My last week in review was three weeks ago. It’s not that I have stopped reflecting on my work in fact it’s the opposite. I reached a point where I thought I was reflecting too much if that makes sense. My therapist has told me that I think too much, that my analytical mind wants to figure out the why and more importantly (to me) the how. It’s why I have always gravitated toward self help books. Starting at 16, I read self help books to try to make sense of my new life in the United States, to figure out how to navigate high school. Since that time I have read self help books on and off and most recently off- on the advice of my therapist. She said to stop reading those books to better myself and instead sit with myself, take the thinking mind to rest and ignite the feeling mind. I tell you this bit of insight into my personal life because it will explain why I haven’t been writing down the week to week in the last three weeks. Or at least I think it helps me explain to myself why I haven’t followed through in my weekly reflective practice.
As you may know I have Diversity, Equity and Inclusion in my portfolio. It’s large. It’s hard. It has changed the way I see the world and more importantly how I want to be in the world. I have shared with you the readings, the webinars, the podcasts related to my learning and now I am ready to write a bit more about how this work has affected me personally. It may resonate with you or it may not, regardless, this is how I choose to be reflective this week.
In the learning I have done to date it is evident that searching for a toolkit, a checklist, or even a self help book on DEI is not the way we move forward in this work. It starts with self examination, where am I situated in this work? What are my unconscious biases? How do I interrupt the biases I hold to do better next time? It is an ongoing process and I am never finished learning. Which could be why it is exhausting. Not exhausting in the sense of late night emails, endless report writing, or that feeling of never catching up. It is emotionally exhausting. I am not saying that because I want to elicit any feelings of “poor Amanda” or “woe is me”, rather to acknowledge that regardless of where you are coming from or what your story is, DEI is emotionally exhausting work and it should be.
When we examine our biases and start the process of interrupting our patterns and begin to self examine where we are situated in this world, in the workplace, in our communities, and in the boardrooms we bring a level of awareness that was not there before. My equity flag has always been on feminist issues, particularly feminism in the workplace and more accurately in academia. It is where I experience unfairness, inequity, and unconscious bias. At a previous job I was told that I was not being promoted because well, frankly Amanda, some men don’t want to see women rise up. (#truth #exact words) And yet, I find my need to wave this white feminist flag to be…. well… small potatoes. You see I am a white woman, heterosexual, middle class, grew up in a nuclear family, am a fourth generation post secondary graduate, have little debt…. the list can go on. It is a list that says “I am privileged. I grew up privileged.”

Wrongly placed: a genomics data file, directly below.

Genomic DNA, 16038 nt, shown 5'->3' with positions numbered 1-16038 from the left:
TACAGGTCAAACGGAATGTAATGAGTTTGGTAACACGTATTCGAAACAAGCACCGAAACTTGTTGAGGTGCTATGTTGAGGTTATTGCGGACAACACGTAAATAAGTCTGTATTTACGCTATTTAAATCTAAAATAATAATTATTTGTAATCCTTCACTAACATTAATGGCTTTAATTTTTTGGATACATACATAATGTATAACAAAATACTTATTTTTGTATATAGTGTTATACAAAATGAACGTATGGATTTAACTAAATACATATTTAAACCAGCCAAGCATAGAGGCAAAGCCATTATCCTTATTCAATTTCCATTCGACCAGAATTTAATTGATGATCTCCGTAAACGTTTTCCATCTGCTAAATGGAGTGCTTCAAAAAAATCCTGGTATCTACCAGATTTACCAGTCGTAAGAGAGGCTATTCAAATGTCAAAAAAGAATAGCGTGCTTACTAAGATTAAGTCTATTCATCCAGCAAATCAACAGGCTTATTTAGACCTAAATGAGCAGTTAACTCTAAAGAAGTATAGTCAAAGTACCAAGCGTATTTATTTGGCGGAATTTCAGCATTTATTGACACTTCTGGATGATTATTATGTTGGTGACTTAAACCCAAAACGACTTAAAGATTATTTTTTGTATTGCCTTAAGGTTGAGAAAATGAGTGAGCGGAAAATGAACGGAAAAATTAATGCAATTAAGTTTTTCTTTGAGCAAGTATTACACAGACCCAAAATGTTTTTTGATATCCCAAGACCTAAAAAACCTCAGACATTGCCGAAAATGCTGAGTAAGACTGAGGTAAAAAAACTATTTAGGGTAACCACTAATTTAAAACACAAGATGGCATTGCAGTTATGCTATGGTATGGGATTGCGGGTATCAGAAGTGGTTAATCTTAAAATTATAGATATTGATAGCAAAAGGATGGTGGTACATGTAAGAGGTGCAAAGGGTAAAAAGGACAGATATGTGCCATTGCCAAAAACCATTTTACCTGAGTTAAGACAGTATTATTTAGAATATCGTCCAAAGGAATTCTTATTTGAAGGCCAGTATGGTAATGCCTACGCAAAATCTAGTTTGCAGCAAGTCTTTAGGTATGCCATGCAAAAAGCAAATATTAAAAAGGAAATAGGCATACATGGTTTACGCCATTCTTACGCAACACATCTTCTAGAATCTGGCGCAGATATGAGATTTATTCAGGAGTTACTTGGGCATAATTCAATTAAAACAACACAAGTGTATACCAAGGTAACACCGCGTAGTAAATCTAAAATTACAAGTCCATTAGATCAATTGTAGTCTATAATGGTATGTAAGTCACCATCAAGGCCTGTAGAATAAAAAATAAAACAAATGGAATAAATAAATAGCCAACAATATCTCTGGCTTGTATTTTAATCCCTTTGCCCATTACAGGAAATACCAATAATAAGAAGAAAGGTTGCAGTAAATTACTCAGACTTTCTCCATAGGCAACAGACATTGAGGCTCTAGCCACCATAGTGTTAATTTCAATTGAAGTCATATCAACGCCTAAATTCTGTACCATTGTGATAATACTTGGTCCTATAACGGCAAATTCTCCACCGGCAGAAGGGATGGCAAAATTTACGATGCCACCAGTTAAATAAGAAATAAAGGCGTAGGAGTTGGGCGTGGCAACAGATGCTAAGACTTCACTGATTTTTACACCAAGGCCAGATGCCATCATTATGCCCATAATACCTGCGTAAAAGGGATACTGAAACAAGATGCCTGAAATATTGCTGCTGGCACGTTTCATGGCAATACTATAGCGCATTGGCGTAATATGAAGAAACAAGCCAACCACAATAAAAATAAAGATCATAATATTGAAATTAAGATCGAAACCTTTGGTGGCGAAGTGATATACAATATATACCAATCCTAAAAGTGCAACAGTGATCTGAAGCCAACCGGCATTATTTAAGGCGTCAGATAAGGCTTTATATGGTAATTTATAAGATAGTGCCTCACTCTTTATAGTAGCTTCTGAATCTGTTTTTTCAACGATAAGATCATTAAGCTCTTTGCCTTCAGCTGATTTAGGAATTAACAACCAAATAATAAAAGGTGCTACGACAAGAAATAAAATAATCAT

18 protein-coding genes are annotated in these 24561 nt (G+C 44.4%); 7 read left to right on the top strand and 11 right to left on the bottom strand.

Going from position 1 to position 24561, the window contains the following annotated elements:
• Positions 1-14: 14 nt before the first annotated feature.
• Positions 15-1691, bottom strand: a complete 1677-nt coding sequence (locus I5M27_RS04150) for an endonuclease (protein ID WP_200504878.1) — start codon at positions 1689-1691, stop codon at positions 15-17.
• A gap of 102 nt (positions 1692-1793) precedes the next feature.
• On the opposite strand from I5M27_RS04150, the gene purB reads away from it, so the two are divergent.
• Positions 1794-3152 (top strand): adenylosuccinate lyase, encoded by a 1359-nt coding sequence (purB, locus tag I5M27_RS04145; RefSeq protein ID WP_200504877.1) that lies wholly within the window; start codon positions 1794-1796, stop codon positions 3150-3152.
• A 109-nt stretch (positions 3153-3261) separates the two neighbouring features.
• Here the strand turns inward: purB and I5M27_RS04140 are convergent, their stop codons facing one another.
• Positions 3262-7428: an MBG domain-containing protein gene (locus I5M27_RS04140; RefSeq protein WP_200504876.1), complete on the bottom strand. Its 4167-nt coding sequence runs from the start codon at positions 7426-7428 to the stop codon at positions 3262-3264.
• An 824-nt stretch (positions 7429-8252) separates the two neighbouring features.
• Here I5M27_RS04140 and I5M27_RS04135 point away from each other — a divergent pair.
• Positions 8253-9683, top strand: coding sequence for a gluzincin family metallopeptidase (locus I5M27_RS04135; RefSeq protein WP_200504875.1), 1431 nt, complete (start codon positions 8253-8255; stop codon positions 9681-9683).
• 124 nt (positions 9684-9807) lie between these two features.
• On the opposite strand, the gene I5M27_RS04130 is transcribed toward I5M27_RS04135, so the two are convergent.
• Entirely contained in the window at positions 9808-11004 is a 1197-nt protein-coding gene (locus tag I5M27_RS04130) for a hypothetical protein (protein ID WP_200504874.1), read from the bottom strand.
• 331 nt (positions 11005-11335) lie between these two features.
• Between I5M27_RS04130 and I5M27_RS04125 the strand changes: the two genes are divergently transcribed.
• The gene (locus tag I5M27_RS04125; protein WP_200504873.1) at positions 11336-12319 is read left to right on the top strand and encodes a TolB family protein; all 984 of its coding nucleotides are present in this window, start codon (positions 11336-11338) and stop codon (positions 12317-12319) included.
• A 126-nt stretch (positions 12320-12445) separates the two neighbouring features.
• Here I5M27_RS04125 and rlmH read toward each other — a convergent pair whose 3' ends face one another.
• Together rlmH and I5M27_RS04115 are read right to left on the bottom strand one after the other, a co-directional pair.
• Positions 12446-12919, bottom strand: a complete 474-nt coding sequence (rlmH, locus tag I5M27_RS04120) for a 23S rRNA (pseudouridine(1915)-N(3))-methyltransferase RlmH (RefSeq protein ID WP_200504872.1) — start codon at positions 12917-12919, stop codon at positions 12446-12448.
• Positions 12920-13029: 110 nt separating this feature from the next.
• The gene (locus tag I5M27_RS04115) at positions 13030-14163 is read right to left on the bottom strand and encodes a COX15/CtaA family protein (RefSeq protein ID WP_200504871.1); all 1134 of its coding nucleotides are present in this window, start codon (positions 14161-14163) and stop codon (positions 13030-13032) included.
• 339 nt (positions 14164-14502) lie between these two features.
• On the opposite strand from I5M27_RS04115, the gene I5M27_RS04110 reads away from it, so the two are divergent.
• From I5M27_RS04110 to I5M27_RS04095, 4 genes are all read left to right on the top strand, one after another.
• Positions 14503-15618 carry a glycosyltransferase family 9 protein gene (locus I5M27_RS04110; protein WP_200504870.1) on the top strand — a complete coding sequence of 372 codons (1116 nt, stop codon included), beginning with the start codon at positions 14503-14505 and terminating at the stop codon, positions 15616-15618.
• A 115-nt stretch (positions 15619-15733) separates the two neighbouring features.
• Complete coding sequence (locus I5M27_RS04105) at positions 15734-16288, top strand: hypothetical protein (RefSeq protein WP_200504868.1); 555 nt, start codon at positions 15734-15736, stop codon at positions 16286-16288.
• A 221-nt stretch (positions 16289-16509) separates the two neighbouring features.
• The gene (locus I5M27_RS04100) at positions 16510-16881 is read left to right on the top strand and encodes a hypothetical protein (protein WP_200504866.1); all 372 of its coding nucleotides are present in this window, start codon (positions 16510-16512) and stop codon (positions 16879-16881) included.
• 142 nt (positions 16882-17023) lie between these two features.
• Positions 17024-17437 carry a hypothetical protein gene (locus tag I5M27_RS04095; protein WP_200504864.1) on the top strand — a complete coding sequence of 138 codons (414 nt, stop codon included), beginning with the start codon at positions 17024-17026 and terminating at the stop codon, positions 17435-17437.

Last week I went to stand at the Legislative buildings in solidarity with Indigenous peoples, who were rallying against Canada’s illegal actions to the Wet’suwet’en peoples- their lands, their rights, their peoples. I stood there with others from BCcampus to show support to the ralliers. I went to the legislative buildings because I wanted to be in action. If you have heard me speak at conferences or in webinars I am dedicated to starting each talk with a land acknowledgment to acknowledge the rightful owners of the land- Indigenous Peoples. I am also engaged in the BCcampus book club- we have been reading Thomas King’s “The Truth about Stories”. I have attended numerous workshops on Indigenous practices. I am doing all of the “right” things. It is not enough to be aware. I have to do something. I realized that land acknowledgements, reading indigenous authors, attending workshops – that is the easy piece. As Max FineDay says “Canada has become comfortable”. The hard part is standing up- being there- to be in action with others. Showing up to and for others.
My executive coach refers to difficult conversations as courageous conversations.
In a podcast about Public Libraries the speaker said “revolution begins with the self- there is vulnerability in sharing self learning”. And yes, this post feels vulnerable- what do I know? Am I being an effective ally? Am I sharing too much of myself? And I know I will fail. In fact I have failed when I look back on some of my decisions. Cindy Augustine in the “The New Rules of Work” podcast says “how do we improve so it’s better the next time”. This is what I seek to do- improve, lead with inquiry and curiosity, have courageous conversations. I am never finished learning.